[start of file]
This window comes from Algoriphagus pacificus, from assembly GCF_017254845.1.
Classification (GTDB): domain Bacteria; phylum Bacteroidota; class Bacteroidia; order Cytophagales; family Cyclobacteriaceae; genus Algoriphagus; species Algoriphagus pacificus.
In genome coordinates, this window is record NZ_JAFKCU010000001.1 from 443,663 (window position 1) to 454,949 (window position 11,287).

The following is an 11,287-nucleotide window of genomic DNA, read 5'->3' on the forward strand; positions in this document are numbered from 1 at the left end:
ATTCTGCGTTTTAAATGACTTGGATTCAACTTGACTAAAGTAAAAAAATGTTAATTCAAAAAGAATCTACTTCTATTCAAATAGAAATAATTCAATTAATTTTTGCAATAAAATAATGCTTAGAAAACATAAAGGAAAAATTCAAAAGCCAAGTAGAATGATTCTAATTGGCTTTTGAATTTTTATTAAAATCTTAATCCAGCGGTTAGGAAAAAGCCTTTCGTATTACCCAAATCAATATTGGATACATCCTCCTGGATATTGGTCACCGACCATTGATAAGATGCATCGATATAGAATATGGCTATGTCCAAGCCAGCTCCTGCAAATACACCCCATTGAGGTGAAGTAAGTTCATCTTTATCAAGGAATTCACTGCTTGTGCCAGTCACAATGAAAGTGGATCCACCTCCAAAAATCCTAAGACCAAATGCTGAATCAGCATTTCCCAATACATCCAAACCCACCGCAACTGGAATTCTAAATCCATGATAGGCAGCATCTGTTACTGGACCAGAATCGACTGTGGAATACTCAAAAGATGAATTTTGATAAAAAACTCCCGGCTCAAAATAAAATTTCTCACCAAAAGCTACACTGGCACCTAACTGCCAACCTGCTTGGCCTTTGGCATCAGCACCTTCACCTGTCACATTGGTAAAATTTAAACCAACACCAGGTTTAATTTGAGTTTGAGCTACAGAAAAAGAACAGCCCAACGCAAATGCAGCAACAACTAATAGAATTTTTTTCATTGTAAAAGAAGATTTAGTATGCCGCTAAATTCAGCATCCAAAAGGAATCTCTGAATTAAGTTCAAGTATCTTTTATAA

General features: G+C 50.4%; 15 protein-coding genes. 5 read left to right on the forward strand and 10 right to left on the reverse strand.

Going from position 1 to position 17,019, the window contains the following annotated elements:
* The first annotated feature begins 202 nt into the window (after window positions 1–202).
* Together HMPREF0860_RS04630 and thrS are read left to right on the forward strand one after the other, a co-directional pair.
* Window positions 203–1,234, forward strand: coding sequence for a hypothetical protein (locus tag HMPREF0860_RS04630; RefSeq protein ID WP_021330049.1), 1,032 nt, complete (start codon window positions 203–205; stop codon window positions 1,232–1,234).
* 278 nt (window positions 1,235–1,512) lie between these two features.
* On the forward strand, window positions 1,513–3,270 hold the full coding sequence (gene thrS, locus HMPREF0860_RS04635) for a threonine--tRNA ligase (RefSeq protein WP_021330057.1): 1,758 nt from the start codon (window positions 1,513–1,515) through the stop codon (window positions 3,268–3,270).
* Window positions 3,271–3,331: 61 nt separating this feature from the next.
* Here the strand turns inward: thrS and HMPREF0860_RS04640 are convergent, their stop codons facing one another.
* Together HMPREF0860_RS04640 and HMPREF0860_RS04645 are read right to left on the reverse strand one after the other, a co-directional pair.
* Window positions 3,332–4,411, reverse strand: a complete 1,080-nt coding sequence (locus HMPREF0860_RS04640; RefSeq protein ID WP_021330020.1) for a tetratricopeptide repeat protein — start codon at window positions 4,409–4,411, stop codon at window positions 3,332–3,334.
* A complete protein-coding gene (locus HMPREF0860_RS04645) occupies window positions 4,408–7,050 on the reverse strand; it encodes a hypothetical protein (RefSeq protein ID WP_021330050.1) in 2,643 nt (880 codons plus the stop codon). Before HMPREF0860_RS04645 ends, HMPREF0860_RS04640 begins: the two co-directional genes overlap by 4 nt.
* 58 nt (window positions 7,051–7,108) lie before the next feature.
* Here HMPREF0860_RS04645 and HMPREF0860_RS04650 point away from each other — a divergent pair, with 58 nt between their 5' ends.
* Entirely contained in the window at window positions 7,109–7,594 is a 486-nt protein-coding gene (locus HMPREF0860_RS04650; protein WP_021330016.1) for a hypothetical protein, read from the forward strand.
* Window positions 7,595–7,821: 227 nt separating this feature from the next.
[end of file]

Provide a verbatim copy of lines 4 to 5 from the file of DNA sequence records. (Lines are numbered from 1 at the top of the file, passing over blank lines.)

The following is an 11,287-nucleotide window of genomic DNA, read 5'->3' on the forward strand; positions in this document are numbered from 1 at the left end:
ATTCTGCGTTTTAAATGACTTGGATTCAACTTGACTAAAGTAAAAAAATGTTAATTCAAAAAGAATCTACTTCTATTCAAATAGAAATAATTCAATTAATTTTTGCAATAAAATAATGCTTAGAAAACATAAAGGAAAAATTCAAAAGCCAAGTAGAATGATTCTAATTGGCTTTTGAATTTTTATTAAAATCTTAATCCAGCGGTTAGGAAAAAGCCTTTCGTATTACCCAAATCAATATTGGATACATCCTCCTGGATATTGGTCACCGACCATTGATAAGATGCATCGATATAGAATATGGCTATGTCCAAGCCAGCTCCTGCAAATACACCCCATTGAGGTGAAGTAAGTTCATCTTTATCAAGGAATTCACTGCTTGTGCCAGTCACAATGAAAGTGGATCCACCTCCAAAAATCCTAAGACCAAATGCTGAATCAGCATTTCCCAATACATCCAAACCCACCGCAACTGGAATTCTAAATCCATGATAGGCAGCATCTGTTACTGGACCAGAATCGACTGTGGAATACTCAAAAGATGAATTTTGATAAAAAACTCCCGGCTCAAAATAAAATTTCTCACCAAAAGCTACACTGGCACCTAACTGCCAACCTGCTTGGCCTTTGGCATCAGCACCTTCACCTGTCACATTGGTAAAATTTAAACCAACACCAGGTTTAATTTGAGTTTGAGCTACAGAAAAAGAACAGCCCAACGCAAATGCAGCAACAACTAATAGAATTTTTTTCATTGTAAAAGAAGATTTAGTATGCCGCTAAATTCAGCATCCAAAAGGAATCTCTGAATTAAGTTCAAGTATCTTTTATAA